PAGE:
You can now learn about the science behind parasitic vampires in a massive open online course (MOOC) from the University of California–Irvine and tech education company Instructure. The four-week course is based on the FX series The Strain, a show that follows a scientist’s investigations into a viral outbreak that turns people into vampires.
If it sounds unrealistic, it is. The vampire-causing bacteria isn’t real, but the parasitic behavior and the impact on the parasites’ hosts do have their roots in science.
To study how such diseases and bacterial strains spread, professors will take students through a four-week course called “Fight or Die: The Science Behind FX’s ‘The Strain’.” They will study parasitic infection in both humans and animals with sessions in disease dynamics, how diseases spread and what can be done to stop them, medical ethics and how doctors decide whom to treat, and computer hacking and how viruses can impact computers much the same way they can impact humans.
Students will learn not only about scientific explanations for the series’ events, but also other real-world diseases—including Ebola—and their treatments.
Sarah Eichhorn, associate dean of distance learning at UC Irvine, is teaching physical sciences during the course. She explained that students will learn about things like parasites that infect rats and make them attracted to cats in order to reproduce on feline creatures.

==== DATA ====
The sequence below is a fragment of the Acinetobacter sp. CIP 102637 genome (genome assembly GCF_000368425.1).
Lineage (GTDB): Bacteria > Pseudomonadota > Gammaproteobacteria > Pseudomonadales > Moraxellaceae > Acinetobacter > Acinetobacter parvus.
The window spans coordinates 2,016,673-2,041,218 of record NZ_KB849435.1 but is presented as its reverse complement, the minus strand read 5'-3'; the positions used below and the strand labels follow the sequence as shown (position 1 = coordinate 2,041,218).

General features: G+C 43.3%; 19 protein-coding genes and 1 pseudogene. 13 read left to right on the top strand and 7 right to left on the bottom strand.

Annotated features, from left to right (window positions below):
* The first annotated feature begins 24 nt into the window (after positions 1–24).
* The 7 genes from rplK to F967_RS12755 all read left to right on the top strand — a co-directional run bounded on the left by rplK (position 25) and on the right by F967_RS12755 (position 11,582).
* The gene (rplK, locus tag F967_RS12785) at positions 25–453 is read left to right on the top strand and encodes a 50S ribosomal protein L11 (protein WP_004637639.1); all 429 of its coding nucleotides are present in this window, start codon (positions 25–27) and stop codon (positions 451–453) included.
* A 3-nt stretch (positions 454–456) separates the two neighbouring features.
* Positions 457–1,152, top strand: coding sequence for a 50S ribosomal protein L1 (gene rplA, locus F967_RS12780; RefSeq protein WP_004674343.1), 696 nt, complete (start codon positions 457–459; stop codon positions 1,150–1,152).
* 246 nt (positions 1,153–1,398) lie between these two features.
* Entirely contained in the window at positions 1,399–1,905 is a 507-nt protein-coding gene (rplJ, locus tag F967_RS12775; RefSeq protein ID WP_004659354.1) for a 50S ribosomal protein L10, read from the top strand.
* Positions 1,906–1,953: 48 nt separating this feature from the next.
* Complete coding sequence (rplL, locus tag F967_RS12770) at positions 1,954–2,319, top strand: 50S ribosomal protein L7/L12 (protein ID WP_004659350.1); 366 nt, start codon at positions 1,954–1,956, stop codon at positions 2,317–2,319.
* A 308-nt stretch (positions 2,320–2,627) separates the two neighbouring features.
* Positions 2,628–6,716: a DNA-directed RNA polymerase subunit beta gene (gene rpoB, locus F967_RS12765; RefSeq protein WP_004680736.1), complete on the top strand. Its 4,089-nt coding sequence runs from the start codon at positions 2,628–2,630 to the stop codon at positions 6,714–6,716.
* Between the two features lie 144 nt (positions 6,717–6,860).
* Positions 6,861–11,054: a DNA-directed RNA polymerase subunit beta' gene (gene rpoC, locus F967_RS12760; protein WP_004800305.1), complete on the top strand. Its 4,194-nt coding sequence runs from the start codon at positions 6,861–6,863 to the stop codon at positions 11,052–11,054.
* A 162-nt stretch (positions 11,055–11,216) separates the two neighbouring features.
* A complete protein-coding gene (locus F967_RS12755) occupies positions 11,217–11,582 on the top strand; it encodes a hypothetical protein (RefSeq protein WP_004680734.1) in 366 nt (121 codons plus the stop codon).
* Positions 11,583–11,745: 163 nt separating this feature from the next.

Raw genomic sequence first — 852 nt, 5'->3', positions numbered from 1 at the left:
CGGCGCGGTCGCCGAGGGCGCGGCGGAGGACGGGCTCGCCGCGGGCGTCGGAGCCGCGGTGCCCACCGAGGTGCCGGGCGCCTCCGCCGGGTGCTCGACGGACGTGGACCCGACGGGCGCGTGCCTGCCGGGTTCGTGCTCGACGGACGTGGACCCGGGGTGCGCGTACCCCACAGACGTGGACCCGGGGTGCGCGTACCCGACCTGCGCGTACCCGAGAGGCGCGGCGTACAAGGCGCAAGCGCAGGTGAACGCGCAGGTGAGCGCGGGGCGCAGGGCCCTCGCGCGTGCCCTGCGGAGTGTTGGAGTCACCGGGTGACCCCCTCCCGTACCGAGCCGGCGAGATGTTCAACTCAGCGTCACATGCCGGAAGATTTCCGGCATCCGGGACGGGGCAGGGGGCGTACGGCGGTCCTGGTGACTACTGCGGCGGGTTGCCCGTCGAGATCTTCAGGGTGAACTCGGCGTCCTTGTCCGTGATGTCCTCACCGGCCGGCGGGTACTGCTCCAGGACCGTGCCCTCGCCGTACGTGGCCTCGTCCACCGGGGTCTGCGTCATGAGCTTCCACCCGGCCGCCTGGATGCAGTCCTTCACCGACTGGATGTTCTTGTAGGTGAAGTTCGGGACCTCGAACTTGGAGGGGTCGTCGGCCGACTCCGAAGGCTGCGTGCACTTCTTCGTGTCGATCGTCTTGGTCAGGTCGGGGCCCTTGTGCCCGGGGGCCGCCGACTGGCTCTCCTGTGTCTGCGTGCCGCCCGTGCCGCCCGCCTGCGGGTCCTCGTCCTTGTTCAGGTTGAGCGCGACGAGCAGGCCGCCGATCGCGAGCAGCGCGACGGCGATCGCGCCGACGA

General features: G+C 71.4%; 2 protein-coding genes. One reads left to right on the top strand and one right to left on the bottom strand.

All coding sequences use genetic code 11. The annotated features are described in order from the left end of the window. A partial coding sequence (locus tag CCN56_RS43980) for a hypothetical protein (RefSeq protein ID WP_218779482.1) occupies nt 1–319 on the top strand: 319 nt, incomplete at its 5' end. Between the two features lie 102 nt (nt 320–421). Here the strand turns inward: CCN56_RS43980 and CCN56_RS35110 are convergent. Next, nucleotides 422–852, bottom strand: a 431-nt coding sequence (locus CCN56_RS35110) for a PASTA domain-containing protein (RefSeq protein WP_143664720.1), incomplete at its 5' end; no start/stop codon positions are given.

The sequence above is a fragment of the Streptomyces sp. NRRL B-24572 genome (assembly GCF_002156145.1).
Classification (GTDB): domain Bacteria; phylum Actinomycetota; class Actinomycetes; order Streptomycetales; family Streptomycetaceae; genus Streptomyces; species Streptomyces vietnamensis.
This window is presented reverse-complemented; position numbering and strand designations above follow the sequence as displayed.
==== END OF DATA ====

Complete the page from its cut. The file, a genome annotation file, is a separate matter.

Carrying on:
“The audience tends to be people attracted by the show and are unfamiliar with online learning,” Eichhorn said in an interview with the Daily Dot. “We’re using the culture of TV show to learn about topics hope we find some more people who are fans of the show to learn science they never would’ve considered studying.”
One of the major criticisms of MOOCs is the weak retention rate—a vast majority of students drop out after only a few lectures. Because such classes are offered for free or at a reduced cost, it’s easy to shrug them off as a limited priority. But student attendance isn’t something this particular course is worried about.
Because the course is broken up into multiple sections, students can choose which bit they want to study. If they’re more attracted to computer hacking, they can tune in only during that week. But at the end of the course, students will be asked to complete a multimedia project based on the science they’ve learned.
Eichhorn says that by pairing entertainment and popular culture with often challenging topics, educators are more likely to keep students engaged with the content and help them understand concepts that would otherwise seem daunting. And in her role at UC Irvine, she said, she often adds references from popular culture to help students understand lectures.
“I don’t always have the luxury of having a team of collaborators, but students tend to remember things better when they’re engaged,” she said.
The course will be available for free at canvas.net/strainmooc and will begin three weeks before The Strain‘s season two premiere this summer.
Photo via Michael Gibson/FX